Red drum, commonly known of as Redfish, are popular inshore fish to catch in the Tampa Bay area. Not only do they provide an exciting tenacious fight, they also make for a delicious mouthwatering meal! Targeting these tasty reds takes skills, patience, and knowledge.
First and foremost— Know the regulations!
The minimum size limit on redfish throughout the state of Florida is 18’’, and the maximum size limit is 27’’. In the northeastern zone the bag limit is 2 redfish per person per day with a maximum of 8 redfish per vessel. In the northwest zone 1 redfish per person with a daily bag of 8 fish per vessel, and in the south zone of Florida the bag limit is 1 redfish per person per day, and a limit of 8 redfish per vessel.
Just remember, the bulls (redfish over 27’’) are a blast to catch and take pictures with, but they must be released. This is important for spawning. These fish live up to 40 years and typically spawn once they reach 26’’. The size regulations help control over-population without depleting it.
Second, what is the temperature?
During winter months redfish congregate around the shorelines, docks, residential canals, and mangroves. Spring is now here and the redfish are very active. Schools of 100 to 1000 fish consume the flats and backcountry areas. Spring can be one of the best times to catch a boat load of reds (fall is also a very successful season). As the water temperature rises so does their metabolism.
Third, what are they craving?
Redfish can be compared to a 2 year old this spring. Sometimes the finicky child wants chicken nuggets and other days they won’t touch the nuggets for anything! Make sure to have a variety of options available. Redfish are currently eating live whitebait (scaled sardine/greenback) or cut-up threadfins. Sometimes it takes a lot of “chumming” to get these fish turned on. They like a lot of freebees so be very generous when using your bait bat. But, when bait does not appeal to them a Tsunami gold lite flash spoon will work great. This only require a steady retrieve. Change up the speed based on how active they are. You could also try a 1/16- ounce red jighead with a 2-3 inch soft-plastic white grub. This requires a little more technique because you need to allow the jig to settle on the bottom then jerk the bait 2-3 times before allowing it to sink again. This imitates a shrimp or crab trying to avoid a hungry red.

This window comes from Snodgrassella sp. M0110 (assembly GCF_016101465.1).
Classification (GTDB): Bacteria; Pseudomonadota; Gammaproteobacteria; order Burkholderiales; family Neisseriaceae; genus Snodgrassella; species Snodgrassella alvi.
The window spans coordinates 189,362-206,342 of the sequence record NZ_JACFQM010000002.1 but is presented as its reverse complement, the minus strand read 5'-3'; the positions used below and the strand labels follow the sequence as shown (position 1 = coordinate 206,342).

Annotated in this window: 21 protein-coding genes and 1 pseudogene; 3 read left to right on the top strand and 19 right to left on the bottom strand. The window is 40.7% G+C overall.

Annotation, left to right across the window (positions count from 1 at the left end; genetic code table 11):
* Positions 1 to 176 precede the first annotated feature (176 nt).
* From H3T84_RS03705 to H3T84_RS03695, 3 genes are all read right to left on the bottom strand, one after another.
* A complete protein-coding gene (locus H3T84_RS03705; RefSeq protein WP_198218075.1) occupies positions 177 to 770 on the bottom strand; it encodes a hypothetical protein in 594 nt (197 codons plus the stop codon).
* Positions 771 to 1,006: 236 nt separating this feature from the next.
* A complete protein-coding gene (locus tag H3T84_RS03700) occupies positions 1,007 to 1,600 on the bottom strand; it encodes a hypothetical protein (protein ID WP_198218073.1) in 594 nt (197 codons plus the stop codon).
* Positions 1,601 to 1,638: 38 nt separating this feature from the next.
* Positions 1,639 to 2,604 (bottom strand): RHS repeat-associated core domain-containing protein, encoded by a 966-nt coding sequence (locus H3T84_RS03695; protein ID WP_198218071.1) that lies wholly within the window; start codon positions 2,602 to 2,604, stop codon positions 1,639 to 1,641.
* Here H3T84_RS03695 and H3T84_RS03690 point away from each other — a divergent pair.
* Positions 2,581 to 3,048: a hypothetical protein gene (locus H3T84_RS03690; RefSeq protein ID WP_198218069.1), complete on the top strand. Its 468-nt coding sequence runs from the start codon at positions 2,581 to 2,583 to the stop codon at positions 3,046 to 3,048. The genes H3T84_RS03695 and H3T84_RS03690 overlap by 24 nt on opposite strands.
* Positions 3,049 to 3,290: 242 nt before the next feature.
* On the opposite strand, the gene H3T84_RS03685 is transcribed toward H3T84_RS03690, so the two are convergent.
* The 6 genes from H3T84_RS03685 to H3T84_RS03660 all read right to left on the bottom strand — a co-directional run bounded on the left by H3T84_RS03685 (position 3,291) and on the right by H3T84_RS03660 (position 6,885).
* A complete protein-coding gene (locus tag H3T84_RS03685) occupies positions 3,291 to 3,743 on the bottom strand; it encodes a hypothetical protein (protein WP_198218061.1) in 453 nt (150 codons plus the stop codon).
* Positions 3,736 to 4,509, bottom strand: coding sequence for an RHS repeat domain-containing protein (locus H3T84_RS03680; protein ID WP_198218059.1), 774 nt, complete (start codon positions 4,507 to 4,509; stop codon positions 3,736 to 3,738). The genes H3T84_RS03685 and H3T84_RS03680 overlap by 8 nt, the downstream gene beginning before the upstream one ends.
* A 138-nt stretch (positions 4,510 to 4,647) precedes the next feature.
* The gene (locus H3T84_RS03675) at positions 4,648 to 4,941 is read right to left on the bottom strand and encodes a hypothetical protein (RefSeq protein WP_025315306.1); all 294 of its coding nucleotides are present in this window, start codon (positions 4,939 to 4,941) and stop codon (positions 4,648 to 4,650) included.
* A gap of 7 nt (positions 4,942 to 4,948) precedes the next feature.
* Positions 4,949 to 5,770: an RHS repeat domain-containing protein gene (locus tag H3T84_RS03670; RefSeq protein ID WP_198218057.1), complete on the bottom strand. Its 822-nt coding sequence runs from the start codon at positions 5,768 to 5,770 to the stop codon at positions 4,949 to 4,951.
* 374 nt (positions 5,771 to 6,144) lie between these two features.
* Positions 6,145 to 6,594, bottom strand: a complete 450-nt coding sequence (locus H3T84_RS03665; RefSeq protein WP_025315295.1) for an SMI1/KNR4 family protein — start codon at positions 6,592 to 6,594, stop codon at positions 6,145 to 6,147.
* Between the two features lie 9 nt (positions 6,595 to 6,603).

Forth, choosing the right rod, reel, line, leader, and hook (VERY IMPORTANT)
These bull-headed brutes will provide a great fight on light tackle. They strike aggressively and generally have enough stamina to pull the line and shake the rod until they are captured. It is very important to choose the correct fighting material to insure the fish does not win the game of tug of war. A 7-7.5 medium action rod will suffice. The Tsunami Airwave paired with the Tsunami Shield 3000 reel would be an excellent choice, plus they are very affordable. Rig it with 10lb Suffix braid and 20lb fluorocarbon leader. Capt. Jeff Hagaman is an excellent fishing guide in the area. He has won several inshore tournaments, and prefers to use 4/0 Mustad cirlcle hooks. A 3/0 to 6/0 circle hook will work fine depending on the size of bait you catch.
Fifth, Know the tides!
Just think, who is hungrier? A person walking into a buffet style restaurant or a person leaving? Redfish move with the tides. They come into the flats to feed when the tide is moving in and they leave the flats when the tide is moving out. It is best to fish for reds when the tide is incoming.
Last but certainly not least, be sneaky!!
Turn off the motor approximately 150-200 yards before approaching the hunting grounds, turn on the trolling motor, and creep up with stealth. Redfish are swimming in large schools right now and can be seen belly rolling from 30-40 yards away. A long and accurate cast will be rewarding, especially since the Redfish have been particularly skiddish this season.
It is now time to take a day off from work and get out on the water!
Happy Fishing Everyone,